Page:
Bjork has described Bophilia as a once-in-a-lifetime experience. I think she is being overly modest – this has huge potential to transform the creativity of the human race as a whole, and has already been taken up enthusiastically by Iceland, who have made it a compulsory part of their school curriculum.

Biophilia is a truly mindblowing experiment, which has the potential to bring about a cultural renaissance and link people across the globe, in the realisation, as George Orwell put it – “We are on a life-raft sailing through space”. The one thing we all share is nature, and we had better look after it.

For that, we need to be grateful to Bjork’s inspirational idea.

Of course, there is always the possibility that music will continue to be usurped by big business, ground down to the karaoke of the X-factor, reduced to catchy phrases and meaningless soundbites. Biophilia shows what can be done, if our human potential can be fully realised.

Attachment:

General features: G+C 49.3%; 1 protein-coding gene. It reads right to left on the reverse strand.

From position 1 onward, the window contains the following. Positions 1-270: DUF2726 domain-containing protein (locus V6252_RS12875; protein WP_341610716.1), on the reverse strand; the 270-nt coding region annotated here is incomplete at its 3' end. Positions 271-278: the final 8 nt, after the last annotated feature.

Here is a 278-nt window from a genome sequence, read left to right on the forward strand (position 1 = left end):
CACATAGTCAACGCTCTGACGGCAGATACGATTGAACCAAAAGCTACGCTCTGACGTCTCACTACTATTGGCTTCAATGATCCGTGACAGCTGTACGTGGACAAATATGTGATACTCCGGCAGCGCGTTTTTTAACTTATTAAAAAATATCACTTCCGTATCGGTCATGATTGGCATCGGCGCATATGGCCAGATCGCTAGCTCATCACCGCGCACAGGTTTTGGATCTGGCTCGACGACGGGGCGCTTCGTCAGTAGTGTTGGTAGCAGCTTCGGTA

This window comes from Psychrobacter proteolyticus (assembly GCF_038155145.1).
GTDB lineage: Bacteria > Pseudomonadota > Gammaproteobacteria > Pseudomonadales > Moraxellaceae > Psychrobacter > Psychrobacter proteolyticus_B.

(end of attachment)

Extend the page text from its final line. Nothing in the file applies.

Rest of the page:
The struggle is joy

May 25, 2011

I got a lovely CD single in the post all the way from Portugal. It is the vibrant Portuguese Eurovision entry – the struggle is joy. Sadly, it didn’t make it to the final in Dusseldorf, but I think it was a hugely refreshing change from the usual bland, Eurovision entries.

The song is a celebration of the 1976 Carnation revolution, which overthrew the ultra right-wing dictatorial regime in Portugal. It speaks of the young and the old coming together in struggle to win a better society and is hugely relevant, given the debt crisis across Europe at the moment.